I’ve given up on Yahoo Pipes. It’s unworkable. So I’m looking at ways to use Google Docs to help with very quickly assembling web queries – that is, a wizard-like interface that guides you through includes and excludes and then previews the results across platforms – and then using those queries to import into Excel, display in Netvibes, and bring into Google Reader so I can store/analyse results, display them, and get insights into how I’m using them in Google Reader.

This is not ideal. There are too many different apps in this system for my liking. What I would like is to have everything monitoring-related in Pipes, and then just pull that into Excel for measurement and Netvibes for display. But no. As I said, everything works, but not quite perfectly. One day Yahoo will make pipes work; or Google will extend the importfeed limit; or Excel will improve web data import. Until then, I just have to blog about them despairingly.


links for 2010-03-25

I want to listen, so let me find you!

I've been doing a lot of social media strategy lately. This involves digging around the web looking to see where a client is influential and what the sentiment is around that client, compared to its competitors (among many other things). And, so that I'm comparing like with like, I compare YouTube channels to each other, blogs to each other, Twitter accounts to each other and so on. It's no use comparing, say, the number of group members in Facebook with the number of subscribers in YouTube because they're not the same thing.

One thing I look at is the split between advocate and advertising influence – that is, the influence of what other people are saying about a client, versus what the client is saying about itself. And, again, I do that for the competition. The results can be very interesting when you find that one organisation is doing all the hard work itself, spouting pages and pages of blog posts and tweets, when it could be using its audiences to do that instead. Or, that another organisation has virtually no control over what is being said about it online because it has none of its own sponsored channels and therefore no 'voice' to add.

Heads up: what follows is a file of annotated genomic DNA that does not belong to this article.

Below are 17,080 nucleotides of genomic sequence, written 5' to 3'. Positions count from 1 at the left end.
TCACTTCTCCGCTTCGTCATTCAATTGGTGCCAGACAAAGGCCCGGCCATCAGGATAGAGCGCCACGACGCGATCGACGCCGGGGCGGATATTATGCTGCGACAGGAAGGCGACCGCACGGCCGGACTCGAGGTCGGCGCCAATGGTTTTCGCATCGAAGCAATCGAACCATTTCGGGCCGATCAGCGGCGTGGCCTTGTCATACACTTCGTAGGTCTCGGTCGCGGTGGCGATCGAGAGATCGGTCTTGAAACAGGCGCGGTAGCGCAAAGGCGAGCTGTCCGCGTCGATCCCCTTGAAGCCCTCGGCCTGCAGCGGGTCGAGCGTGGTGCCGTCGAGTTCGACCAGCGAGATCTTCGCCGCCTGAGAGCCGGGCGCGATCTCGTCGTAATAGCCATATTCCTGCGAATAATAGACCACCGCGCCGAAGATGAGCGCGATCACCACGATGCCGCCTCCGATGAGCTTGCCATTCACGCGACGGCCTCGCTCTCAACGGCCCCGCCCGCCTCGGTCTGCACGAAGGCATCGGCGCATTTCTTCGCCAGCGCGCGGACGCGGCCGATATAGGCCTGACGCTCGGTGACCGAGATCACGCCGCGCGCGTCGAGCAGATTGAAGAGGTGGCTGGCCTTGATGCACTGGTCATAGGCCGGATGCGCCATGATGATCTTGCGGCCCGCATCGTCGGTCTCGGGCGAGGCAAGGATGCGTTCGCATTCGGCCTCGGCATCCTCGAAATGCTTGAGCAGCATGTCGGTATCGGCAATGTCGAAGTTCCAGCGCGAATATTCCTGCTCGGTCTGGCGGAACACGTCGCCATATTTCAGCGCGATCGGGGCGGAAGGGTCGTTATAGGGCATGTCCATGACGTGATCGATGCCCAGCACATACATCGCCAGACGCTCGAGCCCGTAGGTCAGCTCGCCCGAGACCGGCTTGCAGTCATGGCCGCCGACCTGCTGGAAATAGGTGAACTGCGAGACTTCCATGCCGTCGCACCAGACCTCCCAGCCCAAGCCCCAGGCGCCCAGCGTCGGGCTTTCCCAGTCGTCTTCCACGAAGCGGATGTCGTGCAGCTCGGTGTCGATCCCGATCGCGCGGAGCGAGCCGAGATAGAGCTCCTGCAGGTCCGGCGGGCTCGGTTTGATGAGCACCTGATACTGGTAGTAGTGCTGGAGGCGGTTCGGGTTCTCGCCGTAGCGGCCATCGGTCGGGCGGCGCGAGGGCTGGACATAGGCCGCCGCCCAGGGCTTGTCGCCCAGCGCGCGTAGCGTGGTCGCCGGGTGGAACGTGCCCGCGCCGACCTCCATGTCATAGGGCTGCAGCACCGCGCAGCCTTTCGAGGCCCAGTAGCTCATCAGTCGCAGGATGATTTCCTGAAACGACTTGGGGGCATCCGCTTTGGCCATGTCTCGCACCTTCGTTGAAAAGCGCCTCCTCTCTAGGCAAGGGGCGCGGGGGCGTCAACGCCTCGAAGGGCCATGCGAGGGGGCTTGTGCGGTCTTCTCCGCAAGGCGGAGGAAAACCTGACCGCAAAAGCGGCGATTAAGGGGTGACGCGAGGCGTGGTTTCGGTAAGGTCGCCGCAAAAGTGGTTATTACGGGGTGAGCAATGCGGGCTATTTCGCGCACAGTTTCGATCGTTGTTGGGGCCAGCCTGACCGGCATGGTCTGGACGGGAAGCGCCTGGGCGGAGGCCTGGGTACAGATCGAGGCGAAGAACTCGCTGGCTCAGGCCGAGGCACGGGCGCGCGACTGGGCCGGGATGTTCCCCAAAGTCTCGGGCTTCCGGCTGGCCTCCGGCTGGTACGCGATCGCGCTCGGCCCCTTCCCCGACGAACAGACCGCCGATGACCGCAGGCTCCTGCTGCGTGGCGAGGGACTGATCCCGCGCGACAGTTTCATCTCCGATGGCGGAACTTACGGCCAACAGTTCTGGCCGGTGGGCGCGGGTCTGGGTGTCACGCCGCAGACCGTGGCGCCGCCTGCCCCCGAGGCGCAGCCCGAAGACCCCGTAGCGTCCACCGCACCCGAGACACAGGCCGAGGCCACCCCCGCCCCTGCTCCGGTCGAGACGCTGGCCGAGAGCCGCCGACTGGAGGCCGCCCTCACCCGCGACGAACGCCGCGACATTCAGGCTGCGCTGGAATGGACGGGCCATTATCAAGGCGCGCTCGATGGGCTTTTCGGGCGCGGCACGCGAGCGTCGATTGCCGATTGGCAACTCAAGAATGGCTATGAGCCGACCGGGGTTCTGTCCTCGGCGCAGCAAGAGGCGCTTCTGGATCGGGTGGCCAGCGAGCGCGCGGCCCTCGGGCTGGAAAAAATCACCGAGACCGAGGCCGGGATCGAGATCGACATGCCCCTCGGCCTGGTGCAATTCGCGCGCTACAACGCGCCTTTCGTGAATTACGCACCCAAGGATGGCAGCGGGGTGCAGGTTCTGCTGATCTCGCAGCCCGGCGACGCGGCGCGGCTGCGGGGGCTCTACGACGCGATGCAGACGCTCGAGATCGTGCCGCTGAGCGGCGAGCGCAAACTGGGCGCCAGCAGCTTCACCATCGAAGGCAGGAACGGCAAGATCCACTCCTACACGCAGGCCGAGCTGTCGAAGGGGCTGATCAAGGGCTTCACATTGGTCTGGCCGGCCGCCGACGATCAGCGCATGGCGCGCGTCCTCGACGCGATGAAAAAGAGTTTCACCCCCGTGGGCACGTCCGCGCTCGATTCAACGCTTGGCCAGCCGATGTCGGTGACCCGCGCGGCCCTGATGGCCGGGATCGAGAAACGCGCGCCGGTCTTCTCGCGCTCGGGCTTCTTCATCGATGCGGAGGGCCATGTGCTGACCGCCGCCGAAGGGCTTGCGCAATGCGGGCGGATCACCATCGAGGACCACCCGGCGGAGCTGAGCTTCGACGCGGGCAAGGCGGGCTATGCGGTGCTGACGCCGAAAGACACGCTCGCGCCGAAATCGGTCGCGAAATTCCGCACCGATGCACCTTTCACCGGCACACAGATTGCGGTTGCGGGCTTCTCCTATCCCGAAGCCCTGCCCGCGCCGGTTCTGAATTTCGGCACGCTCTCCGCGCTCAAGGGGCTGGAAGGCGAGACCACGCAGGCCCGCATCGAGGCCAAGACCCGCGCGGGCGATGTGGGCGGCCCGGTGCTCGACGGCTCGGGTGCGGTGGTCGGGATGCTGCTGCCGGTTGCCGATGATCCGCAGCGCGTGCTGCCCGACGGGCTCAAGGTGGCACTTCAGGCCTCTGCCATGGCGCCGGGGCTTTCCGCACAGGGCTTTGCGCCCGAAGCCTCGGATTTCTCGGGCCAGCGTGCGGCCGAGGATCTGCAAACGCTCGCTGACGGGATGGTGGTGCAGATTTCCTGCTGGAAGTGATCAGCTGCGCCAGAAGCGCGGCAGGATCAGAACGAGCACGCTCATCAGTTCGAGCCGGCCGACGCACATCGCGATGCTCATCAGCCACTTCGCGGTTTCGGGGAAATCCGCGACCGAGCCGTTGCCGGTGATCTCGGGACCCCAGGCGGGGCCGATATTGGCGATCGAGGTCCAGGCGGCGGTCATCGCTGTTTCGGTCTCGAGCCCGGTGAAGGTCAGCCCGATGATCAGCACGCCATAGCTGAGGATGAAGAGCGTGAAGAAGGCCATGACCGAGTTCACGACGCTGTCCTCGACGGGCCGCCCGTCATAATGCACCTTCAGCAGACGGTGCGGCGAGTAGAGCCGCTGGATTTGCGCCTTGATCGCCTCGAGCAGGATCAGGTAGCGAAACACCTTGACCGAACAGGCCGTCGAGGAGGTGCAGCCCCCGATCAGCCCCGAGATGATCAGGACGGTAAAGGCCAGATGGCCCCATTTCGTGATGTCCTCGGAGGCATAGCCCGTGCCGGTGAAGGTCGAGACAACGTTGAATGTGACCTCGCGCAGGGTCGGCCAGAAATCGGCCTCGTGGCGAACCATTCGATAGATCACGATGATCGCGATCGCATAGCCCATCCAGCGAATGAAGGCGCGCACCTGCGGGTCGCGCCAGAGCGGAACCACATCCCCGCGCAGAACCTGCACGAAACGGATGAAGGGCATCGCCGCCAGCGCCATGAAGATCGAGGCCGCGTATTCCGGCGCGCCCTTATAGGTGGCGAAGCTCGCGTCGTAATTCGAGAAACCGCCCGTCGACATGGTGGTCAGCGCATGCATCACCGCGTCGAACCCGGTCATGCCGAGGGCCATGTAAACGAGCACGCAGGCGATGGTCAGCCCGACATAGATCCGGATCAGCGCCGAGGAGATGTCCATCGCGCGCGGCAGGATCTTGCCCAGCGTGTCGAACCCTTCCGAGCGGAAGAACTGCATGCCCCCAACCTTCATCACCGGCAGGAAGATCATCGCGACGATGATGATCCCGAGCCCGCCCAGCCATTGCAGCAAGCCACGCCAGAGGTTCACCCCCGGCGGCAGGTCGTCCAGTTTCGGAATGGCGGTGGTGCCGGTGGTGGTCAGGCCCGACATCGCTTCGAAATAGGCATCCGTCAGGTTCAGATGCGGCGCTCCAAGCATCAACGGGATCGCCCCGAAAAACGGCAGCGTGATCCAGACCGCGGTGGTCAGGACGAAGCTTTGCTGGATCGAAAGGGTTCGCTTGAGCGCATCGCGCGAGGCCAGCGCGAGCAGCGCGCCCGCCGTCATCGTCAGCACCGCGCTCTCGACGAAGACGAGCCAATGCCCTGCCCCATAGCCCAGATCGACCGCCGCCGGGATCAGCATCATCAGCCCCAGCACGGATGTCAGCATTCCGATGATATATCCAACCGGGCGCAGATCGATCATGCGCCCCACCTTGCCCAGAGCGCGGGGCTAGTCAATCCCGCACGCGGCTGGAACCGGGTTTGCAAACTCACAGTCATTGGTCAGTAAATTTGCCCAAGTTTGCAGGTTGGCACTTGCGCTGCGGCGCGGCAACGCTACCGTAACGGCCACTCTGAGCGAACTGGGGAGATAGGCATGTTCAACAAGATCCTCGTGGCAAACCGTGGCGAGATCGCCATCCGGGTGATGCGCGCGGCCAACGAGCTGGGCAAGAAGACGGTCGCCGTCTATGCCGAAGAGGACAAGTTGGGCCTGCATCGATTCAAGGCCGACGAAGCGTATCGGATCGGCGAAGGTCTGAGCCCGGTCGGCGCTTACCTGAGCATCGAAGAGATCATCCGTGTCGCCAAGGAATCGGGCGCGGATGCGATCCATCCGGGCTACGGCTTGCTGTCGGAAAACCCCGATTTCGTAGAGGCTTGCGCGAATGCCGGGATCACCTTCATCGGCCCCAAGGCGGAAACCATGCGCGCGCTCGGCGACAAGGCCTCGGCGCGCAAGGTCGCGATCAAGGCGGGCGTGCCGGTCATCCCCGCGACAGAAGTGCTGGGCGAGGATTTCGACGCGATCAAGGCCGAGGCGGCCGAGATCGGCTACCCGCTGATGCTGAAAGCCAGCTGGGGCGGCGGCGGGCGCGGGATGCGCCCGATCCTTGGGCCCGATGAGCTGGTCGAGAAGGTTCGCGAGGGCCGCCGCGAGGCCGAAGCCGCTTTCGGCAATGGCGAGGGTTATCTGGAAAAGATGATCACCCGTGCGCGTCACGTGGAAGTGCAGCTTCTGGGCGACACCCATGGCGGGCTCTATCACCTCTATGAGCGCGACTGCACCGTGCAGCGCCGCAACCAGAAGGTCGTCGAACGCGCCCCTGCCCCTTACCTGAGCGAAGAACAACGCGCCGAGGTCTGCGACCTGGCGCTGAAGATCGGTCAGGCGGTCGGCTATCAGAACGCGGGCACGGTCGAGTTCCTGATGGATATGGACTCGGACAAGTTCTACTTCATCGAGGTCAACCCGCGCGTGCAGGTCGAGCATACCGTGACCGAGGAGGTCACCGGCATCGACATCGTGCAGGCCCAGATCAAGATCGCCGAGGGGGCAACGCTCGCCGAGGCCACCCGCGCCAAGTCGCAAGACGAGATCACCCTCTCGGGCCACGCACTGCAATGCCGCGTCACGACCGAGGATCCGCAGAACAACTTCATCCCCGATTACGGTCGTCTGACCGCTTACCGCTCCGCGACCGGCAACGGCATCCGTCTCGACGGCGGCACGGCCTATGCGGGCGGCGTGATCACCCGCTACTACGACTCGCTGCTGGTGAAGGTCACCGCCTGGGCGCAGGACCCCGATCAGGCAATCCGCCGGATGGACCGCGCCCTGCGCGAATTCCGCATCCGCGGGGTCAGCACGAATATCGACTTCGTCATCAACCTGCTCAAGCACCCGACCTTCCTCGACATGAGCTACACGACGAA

To do this, you have to hunt. You have to find the advocates and that takes a long time. But – and here's the nub of the rub – I'm also finding that I often have to hunt for what an organisation is saying about itself.

It should be – and sometimes is – as simple as going to its website and looking for the links to Twitter, Facebook etc. But I would say at least 40% of the time I find that an organisation hasn't listed any of its presences or joined them up in any way. So if you're looking at its LinkedIn group you're not told that it has a Twitter account, or if you're looking at Twitter, there's no mention in the background graphic that it's on YouTube too. Etc etc etc.

Read that again: I have to hunt for what an organisation is saying about itself. Sometimes I've missed things. I've searched through Flickr several times and overlooked the Flickr group because the organisation has used some weird title for the group and hasn't tagged anything meaningfully. If it had just told me, loudly and clearly, that it had a Flickr group, somewhere on its website, ideally on the home page, then I'd have found it easily enough anyway.

So what is the point of engaging with people when you make it hard for them to find you? You need to have everything working together, all interlinked, everything doing its own separate yet complementary task of slotting into your overall communications programme. Not separated out little islands that you have to join up yourself.

So, if any community managers are reading this – or anyone at all judging by my sadly declining blog figures – then take this piece of advice: if you want to be heard, then make yourselves easy to find first. List every one of your presences up front, with nice big icons, not piddly little ones at the bottom of the page, and not on a sub-page off the home page under the title 'Beware of the Leopard'. Basically, don't make people have to find you, because they won't bother.

Posted via email from Brendan Cooper – your friendly social media-savvy freelance copywriter and social media consultant.